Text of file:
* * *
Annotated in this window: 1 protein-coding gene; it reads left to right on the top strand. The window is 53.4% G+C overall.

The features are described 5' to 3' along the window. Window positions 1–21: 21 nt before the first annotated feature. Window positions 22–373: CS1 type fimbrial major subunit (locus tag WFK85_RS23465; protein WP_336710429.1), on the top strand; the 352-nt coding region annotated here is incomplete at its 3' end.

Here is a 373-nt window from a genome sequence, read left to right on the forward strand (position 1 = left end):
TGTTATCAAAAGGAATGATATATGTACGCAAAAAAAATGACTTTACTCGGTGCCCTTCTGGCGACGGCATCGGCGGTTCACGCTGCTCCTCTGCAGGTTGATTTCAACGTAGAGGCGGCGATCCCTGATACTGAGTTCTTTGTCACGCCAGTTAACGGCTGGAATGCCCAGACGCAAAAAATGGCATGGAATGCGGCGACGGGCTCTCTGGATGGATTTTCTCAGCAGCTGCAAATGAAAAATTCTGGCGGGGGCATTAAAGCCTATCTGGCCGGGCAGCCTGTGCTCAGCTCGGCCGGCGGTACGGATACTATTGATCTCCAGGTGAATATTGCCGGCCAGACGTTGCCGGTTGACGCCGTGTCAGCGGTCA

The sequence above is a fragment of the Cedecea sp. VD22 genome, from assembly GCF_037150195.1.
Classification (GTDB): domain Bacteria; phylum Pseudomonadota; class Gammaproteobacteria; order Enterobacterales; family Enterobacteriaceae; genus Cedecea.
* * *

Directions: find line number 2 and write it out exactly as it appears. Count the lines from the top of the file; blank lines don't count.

The features are described 5' to 3' along the window. Window positions 1–21: 21 nt before the first annotated feature. Window positions 22–373: CS1 type fimbrial major subunit (locus tag WFK85_RS23465; protein WP_336710429.1), on the top strand; the 352-nt coding region annotated here is incomplete at its 3' end.